Bad news: DRAM prices continue to rise

Written by Guillaume
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An essential component of the IT industry, DRAM has had its ups and downs... and we hope we'll soon be heading for the latter.

Two months ago, we reported on the latest reports from analysts at TrendForce, a firm specializing in DRAM component pricing - but not only - and which takes advantage of the opportunity to draw up a regular picture of the state of the market. As far as possible, TrendForce also looks to the future, and today we're talking about DRAM prices that could be seen in three or even six months' time.

Alas, the future is clearly not rosy, and initially TrendForce confirms its estimates for the first and second quarters of 2023. Indeed, since the beginning of the year, DRAM has only become more expensive, a situation that has actually lasted since September 2023. At the time, we were coming off a particularly profitable summer, with the lowest prices ever recorded for DRAM and, by extension, for RAM modules. TrendForce pointed out at the time, however, that demand could soon pick up again, bringing with it a rise in prices. Over the autumn of 2023, demand has indeed risen, but by far more than TrendForce had predicted.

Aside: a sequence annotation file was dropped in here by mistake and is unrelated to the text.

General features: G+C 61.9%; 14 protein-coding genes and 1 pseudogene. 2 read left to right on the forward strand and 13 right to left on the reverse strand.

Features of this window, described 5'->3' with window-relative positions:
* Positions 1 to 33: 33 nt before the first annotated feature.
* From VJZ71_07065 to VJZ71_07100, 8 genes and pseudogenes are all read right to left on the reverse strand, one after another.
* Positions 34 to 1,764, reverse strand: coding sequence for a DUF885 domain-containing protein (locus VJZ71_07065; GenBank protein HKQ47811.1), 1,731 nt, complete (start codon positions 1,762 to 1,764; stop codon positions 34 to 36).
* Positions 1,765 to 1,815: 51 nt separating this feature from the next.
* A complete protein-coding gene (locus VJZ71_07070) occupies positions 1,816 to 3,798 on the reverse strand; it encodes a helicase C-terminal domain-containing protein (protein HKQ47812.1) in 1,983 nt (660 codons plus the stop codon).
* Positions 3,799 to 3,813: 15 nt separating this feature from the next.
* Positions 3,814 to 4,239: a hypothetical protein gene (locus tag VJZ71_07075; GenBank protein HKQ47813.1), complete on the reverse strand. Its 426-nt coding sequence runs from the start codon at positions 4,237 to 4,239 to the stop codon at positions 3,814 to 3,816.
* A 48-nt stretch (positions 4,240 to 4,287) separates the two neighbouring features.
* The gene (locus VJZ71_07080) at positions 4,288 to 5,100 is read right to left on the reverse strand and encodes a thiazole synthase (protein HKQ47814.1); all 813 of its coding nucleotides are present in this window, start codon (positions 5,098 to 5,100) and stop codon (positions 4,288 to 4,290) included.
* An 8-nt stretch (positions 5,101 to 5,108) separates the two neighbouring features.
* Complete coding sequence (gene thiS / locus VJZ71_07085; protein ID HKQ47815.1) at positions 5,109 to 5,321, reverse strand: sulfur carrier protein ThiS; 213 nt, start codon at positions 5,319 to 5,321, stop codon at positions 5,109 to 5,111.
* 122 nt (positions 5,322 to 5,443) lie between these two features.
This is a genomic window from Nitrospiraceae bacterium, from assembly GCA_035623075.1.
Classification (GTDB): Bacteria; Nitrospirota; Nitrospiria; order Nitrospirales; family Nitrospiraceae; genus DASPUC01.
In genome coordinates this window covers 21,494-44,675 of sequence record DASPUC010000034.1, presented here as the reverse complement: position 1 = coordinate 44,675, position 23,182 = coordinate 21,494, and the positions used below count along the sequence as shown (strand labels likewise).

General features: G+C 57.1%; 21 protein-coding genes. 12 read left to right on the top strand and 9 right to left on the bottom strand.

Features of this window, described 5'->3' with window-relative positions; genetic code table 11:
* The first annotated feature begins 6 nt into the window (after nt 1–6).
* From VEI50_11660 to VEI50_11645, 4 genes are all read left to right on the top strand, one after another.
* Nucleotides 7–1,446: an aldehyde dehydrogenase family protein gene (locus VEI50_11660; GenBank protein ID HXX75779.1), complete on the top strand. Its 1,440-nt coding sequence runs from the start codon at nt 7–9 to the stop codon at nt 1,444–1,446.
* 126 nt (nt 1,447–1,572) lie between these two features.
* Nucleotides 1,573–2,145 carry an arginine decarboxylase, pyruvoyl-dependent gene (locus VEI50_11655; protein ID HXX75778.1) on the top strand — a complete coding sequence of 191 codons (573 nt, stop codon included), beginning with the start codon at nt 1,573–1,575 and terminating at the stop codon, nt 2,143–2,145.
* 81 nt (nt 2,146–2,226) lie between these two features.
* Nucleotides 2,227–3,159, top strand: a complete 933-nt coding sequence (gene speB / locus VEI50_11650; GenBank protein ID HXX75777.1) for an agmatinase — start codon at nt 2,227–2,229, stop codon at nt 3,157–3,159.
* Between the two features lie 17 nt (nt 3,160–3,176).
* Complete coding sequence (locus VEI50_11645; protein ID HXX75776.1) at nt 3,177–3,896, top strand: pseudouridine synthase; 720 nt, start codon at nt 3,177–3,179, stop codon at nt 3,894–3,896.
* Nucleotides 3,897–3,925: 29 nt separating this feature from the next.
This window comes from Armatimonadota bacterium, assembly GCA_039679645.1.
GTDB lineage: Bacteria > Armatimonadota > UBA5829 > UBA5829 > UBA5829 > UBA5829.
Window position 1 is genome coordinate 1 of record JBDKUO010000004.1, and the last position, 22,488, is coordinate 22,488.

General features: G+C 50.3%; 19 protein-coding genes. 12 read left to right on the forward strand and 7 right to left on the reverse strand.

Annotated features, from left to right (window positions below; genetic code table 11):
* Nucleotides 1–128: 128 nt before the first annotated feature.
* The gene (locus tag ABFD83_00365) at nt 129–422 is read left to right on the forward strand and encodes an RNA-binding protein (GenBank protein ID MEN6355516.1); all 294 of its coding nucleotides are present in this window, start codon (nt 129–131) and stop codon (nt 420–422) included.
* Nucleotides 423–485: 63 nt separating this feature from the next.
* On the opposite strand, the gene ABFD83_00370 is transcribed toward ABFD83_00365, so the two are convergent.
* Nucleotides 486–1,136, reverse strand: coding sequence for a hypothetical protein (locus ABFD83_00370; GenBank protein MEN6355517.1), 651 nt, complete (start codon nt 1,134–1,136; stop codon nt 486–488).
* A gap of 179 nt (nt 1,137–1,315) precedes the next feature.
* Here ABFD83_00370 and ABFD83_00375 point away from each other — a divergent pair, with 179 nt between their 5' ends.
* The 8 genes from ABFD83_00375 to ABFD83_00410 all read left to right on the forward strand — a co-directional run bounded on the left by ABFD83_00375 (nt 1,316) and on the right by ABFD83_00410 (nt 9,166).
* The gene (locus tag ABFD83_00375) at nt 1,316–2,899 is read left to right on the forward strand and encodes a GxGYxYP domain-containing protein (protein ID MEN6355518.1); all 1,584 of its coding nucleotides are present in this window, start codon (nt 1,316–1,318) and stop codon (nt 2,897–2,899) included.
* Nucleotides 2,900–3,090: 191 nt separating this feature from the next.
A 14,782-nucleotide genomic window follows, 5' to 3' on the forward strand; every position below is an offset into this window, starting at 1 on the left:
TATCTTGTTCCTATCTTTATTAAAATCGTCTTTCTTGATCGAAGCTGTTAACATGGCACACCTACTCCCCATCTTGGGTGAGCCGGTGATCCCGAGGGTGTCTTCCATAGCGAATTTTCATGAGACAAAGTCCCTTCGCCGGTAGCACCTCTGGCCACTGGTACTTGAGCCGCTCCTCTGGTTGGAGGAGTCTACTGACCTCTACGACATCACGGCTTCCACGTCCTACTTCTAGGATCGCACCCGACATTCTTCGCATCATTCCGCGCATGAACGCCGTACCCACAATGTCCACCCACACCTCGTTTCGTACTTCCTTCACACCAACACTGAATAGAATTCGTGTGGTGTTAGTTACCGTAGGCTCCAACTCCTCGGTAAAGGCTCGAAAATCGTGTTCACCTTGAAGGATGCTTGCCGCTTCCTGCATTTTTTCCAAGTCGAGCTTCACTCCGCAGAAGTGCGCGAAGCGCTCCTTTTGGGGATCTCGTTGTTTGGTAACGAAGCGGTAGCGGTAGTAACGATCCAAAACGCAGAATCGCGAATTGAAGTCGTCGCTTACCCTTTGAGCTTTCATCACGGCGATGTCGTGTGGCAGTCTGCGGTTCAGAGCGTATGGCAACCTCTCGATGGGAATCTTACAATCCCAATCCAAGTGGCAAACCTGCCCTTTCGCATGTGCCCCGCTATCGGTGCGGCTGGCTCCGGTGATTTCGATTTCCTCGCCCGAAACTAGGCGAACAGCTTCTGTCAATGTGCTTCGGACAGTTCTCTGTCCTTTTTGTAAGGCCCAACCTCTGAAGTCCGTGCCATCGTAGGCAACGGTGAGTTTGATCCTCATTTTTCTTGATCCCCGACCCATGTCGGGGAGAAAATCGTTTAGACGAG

For example, TrendForce had not foreseen that artificial intelligence would boom and that demand for high-speed memory (HBM) would explode to such an extent. In fact, most of the major manufacturers - Samsung, Micron and SK Hynix - have redirected part of their DRAM production to this much more profitable HBM: not enough, however, for HBM prices to stabilize. On the other hand, by redirecting part of their production in this way, the DRAM giants have made DDR and GDDR supply scarce, and while demand has not weakened, prices have logically been driven upwards.

Observed throughout the first half of 2023, this rise is set to continue into the third and probably fourth quarters of 2024. TrendForce is quite clear on this point, with third-quarter increases estimated at between 3% and 13%, depending on the product concerned: 3% to 8% for video memory, but 8% to 13% for DDR5 for servers. For the fourth quarter of the year, TrendForce does not yet give a numerical estimate, but seems to believe that the increase will be fairly similar. Finally, the firm is pessimistic for 2025, as it does not see demand for HBM on the one hand and DDR on the other weakening over the first few months of the year. Let's just hope that manufacturers have been able to increase production.